Throughout the years of my relatively short existence I've developed and/or taken up diverse hobbies and interests. Two that one could easily say have been life-long interests are reading and sports/exercise.
This weekend past I started reading a book titled "Mosses from an Old Manse" by Nathaniel Hawthorne. I've forgotten where I might have gotten the clue to order this book but for sure one might determine that it was from some reading or suggestion from the myriad of Internet pages I peruse in a day. There is a nagging thought in the far back recesses of my tortured mind the idea that a quote somewhere enticed me to investigate the above mentioned book.
Within the first few pages I was transported back to my third grade classroom with Mrs. Grey and the reading of an essay by Ralph Waldo Emerson. I may as well have been reading a foreign language, since, while I recognized perhaps 50% of the words, and knew that 100% of the words were English language words, I failed to catch the gist of what was being imparted on the page or within the essay. You may know that Emerson and Hawthorne occupied space in the same community and at the same time in America's New England. I'm led to believe then that this style of writing was in fact a reflection of how people conversed back in those "olden days."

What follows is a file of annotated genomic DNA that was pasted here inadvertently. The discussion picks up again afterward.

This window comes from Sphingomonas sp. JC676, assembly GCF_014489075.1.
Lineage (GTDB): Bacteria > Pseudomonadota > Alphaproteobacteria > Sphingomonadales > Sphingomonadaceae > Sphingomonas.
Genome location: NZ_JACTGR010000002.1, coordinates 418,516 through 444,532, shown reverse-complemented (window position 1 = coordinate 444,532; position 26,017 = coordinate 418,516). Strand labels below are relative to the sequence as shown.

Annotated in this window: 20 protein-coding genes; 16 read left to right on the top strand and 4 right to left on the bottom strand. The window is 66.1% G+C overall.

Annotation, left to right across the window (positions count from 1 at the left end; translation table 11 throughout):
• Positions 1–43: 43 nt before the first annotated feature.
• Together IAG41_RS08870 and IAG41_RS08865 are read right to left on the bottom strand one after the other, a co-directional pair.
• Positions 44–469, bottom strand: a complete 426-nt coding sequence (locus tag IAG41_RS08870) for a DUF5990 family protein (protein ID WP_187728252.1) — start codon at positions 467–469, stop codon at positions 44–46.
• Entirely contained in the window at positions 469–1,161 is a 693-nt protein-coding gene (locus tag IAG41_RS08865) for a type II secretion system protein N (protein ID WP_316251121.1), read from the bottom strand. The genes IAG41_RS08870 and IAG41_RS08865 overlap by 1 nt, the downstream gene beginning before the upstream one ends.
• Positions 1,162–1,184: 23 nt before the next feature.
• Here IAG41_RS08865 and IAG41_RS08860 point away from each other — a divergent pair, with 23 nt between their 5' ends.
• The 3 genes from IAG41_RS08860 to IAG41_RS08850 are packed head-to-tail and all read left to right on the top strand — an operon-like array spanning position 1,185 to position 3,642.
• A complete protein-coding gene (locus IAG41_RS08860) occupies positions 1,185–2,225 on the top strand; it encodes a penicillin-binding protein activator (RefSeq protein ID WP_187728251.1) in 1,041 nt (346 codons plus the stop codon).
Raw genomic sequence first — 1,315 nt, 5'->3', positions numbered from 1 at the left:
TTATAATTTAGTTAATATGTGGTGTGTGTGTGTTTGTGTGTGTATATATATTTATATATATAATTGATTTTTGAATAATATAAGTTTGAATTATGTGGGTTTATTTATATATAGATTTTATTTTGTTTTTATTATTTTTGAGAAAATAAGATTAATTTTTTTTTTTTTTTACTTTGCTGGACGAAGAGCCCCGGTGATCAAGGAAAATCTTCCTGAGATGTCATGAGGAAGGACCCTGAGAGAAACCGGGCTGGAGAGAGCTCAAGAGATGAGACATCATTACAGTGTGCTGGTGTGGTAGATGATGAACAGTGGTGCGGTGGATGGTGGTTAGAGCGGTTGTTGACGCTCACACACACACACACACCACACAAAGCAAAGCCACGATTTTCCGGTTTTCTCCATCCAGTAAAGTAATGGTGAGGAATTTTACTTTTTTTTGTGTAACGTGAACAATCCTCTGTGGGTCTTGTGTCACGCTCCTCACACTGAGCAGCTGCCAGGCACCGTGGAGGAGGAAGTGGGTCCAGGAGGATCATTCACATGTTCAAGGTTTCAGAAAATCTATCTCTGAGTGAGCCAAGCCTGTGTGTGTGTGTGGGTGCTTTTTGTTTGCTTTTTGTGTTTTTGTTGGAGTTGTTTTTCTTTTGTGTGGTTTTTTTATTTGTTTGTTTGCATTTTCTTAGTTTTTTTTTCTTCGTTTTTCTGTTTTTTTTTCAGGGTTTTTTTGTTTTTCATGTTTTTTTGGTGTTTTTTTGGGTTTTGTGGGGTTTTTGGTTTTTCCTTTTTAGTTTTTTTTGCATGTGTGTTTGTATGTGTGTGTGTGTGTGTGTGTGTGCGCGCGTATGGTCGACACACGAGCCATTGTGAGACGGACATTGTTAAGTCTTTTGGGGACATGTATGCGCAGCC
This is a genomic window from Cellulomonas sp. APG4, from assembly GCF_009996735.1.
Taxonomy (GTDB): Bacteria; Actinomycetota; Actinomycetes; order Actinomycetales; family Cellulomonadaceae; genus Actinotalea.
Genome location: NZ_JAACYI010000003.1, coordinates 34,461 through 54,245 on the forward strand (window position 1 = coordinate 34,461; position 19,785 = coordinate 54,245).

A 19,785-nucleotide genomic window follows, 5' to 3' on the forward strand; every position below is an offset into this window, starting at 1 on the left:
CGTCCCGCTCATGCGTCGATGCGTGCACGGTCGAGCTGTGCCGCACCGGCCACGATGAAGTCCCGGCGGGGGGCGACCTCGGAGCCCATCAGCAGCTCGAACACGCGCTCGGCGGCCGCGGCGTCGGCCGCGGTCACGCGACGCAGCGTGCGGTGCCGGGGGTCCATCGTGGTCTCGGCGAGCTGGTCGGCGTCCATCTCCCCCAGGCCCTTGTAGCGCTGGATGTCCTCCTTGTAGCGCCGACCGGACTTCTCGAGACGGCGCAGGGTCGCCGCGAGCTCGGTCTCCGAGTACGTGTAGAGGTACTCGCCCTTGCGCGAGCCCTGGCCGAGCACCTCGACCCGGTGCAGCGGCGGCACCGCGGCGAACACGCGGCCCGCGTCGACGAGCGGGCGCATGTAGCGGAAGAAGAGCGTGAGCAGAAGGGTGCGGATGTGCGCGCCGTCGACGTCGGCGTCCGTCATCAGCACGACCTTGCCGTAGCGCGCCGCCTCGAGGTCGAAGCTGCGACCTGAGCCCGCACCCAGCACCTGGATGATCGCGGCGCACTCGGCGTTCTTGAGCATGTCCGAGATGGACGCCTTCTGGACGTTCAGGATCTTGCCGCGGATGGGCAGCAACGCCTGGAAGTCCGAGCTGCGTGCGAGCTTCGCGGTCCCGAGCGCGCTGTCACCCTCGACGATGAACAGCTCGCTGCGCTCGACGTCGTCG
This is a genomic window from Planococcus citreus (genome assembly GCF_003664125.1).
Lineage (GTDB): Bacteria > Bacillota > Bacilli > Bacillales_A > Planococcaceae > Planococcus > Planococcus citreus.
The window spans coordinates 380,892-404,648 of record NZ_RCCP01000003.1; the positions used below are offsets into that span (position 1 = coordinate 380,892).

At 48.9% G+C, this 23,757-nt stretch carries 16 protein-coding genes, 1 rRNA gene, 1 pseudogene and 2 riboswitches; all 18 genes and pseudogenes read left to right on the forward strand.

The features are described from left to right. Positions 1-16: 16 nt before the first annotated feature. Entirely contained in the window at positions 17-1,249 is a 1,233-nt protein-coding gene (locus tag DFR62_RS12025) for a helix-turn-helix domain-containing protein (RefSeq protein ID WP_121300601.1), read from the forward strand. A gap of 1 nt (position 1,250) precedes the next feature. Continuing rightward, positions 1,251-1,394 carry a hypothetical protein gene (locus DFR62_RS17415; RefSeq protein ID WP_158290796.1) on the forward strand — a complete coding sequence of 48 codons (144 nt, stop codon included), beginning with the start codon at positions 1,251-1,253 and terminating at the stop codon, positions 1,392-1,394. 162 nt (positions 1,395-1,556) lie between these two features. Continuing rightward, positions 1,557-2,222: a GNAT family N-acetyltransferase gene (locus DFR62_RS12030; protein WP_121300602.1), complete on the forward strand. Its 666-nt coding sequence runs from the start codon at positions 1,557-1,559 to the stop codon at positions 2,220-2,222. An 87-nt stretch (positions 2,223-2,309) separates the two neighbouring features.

At some point in my formative years I recall reading the Scarlett Letter, a novel of modest success written by Mr. Hawthorne and I do not remember the reading as a slogging exercise. Be that as it might, I found the first two short stories of "Mosses" to be laborious to read and had to reread most sentences more than once to discern the meaning therein.
As a life-long reader I don't shy away from reading material that may be difficult to make my way through; having read as diverse a collection from the meanderings of William Buckley to the "Peanuts" cartoons of Charles Shultz.
I find the challenge of reading this collection of Hawthorne's short stories as vigorous as doing a session of the exercise program recently introduced to the, ever searching for new stimulus, American public called P90X.
Think of a contemporary author such as Sidney Sheldon or Robert Ludlum.
The comparison is likened for me to the difference between P90x and Richard Simmons's "Sweatin to the Oldies."
That being said, reading Hawthorne is a study in expanding my usage of our language and so I will persevere.
Labels: Mosses from an old Manse.